NEW YORK--The city was shocked. Shocked. SHOCKED.
The Metropolitan Opera--ancient bastion of all that is safe, opulent, respectable, traditional, dull and lets-pretend realistic--had gone modern.
That's not all, folks. The Met had gone modern with, of all sacrosanct challenges, "Lucia di Lammermoor." The Met had taken liberties with a lovely, beloved, hum-along exploration of waltzing dementia, anno 1835.
Donizetti's sweet old thing used to be every canary-fancier's favorite camping--or poaching--ground. It was the ideal showcase for a prima coloratura donna who could roam the vocal highlands in happy delirium as a prelude to a pretty death and a standing ovation. No one took the drama seriously.
Drama? What drama?
Then, late last month, along came naughty Francesca Zambello. Los Angeles remembers her as the daring director of "Les Troyens" who dressed Dido, Queen of Carthage, as an Amazon in Banana Republic drag.
At the Met, where directors explain non-conventional concepts in program notes, she acknowledged her intention to define "a misty psychological landscape" as she "sought to represent visually the deterioration of Lucia's mind."
This, then, was supposed to be a thinking-person's "Lucia," which may or may not be an oxymoron. This was to be "Lucia" retold as the heroine's Gothic-horror nightmare. The tone would be Expressionist, the action abstract. That hardly seemed revolutionary.
Zambello stylized the narration drastically, citing the dubious influence of such distant Donizetti contemporaries as Victor Hugo and Edgar Allan Poe. John Conklin, her designing accomplice, created deconstructionist decors that wanted to invoke "the melancholy vistas" of Caspar David Friedrich. Martin Pakledinaz created costumes that wrapped the barefoot heroine in flowing gowns of vibrant hues while straitjacketing her adversaries in bleakly forbidding, neutral uniforms.
So far so interesting. Unfortunately, something got distorted in execution.
Much of the activity on the stage provoked unintended mirth at the opening. The set was strewn with coffins and chapel rubble. The chorus was banished to the pit, leaving a corps of creepy-crawly gents to spook the hapless diva in crude mime (the program lists Carmen De Lavallade as the unlikely choreographer).
One flight of theatrical fancy caught everyone's attention, for better or worse. Probably worse. Arturo, Lucia's unwanted bridegroom, arose for his wedding through a trap door, dressed like a Bernini statue. Upon arrival, he tried valiantly to ignore the soprano lying in a picturesque heap at his feet as he asked, "Where's Lucia?"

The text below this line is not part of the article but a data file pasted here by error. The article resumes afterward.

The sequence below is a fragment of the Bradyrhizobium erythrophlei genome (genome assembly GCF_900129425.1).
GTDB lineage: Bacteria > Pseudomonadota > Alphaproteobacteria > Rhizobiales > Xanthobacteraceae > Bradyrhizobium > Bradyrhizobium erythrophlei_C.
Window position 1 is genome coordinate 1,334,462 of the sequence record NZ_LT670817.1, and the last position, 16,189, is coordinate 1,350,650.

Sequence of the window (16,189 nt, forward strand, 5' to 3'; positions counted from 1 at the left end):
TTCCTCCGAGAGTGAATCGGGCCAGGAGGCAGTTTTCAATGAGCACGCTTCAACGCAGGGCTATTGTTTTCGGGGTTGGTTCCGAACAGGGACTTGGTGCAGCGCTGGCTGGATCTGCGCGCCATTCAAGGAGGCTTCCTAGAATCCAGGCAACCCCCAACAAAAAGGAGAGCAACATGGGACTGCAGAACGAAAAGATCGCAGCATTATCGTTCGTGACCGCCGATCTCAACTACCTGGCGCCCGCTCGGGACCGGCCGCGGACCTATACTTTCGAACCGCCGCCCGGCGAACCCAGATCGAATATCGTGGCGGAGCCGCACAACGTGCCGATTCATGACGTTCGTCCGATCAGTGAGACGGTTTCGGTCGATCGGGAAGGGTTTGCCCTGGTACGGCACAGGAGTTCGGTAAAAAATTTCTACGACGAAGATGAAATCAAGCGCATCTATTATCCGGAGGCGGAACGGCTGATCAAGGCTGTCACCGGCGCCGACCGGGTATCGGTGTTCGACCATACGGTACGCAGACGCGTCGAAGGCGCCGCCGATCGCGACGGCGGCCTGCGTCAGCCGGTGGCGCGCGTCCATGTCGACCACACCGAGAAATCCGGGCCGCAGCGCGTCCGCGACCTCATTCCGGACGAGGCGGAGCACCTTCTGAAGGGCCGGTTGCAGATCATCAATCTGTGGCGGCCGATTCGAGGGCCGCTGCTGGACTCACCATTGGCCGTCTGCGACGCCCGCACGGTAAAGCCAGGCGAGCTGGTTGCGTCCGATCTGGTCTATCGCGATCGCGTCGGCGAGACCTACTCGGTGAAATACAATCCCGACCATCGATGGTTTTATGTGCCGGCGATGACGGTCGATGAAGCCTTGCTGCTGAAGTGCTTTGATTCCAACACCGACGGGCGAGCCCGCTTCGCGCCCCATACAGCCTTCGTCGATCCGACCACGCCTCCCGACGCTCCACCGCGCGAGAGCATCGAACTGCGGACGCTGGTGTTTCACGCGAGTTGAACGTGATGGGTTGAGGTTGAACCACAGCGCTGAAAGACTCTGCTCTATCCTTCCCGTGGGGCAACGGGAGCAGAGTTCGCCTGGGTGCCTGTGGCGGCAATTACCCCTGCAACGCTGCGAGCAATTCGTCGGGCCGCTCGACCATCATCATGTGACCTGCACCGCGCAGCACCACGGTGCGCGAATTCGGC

The tragedy flirted with spoofery. The creaky-moonlight style suggested nothing so much as the artsy-musty satire of Edward Gorey.
Fun City, never very hospitable to interpretive innovation, was not amused. The critics jeered. The audience, according to Peter G. Davis in New York magazine, mustered a "great howl of rage."
There wasn't much to howl about at the repetition Saturday afternoon, which was broadcast nationwide. Some of the excesses obviously had been toned down. Arturo strolled on from the wings to hop onto his rising pedestal. Lucia cowered behind a convenient casket beyond his immediate gaze. No one even tittered. No one booed.
The production looked a little silly, to be sure. Since Lucia was crazed long before her popular mad scene, there could be little building of suspense. The absent chorus created more problems (acoustic as well as dramatic) than it solved. The interpretive leitmotif that defined all men as cardboard brutes and Lucia as their epochal female victim seemed a bit simplistic. So did the fixation on bloody symbols and funereal props.
Still, it was refreshing to see "Lucia" treated for once as something more stimulating than a concert in costume. A staging with ideas marred by miscalculation is still preferable to a staging with no ideas at all.
One certainly didn't notice many ideas emanating on this occasion from the pit, where a routinier named Marcello Panni concentrated on beating time slowly and indulgently. He deserves credit, no doubt, for opening virtually all of the time-dishonored cuts, but there is far more drama, far more finesse in "Lucia" than seems to meet his ear. Where was James Levine when we needed him?
The saving grace of the performance came, literally and figuratively, from the fearless June Anderson, who made a proper tour de force of the title role. Leaving traditional chirping to the dainty divas of yore, she sang with compelling purity and thrust, with dynamic sensitivity, brilliance and uncanny accuracy--a few sharp climaxes in the stratosphere notwithstanding.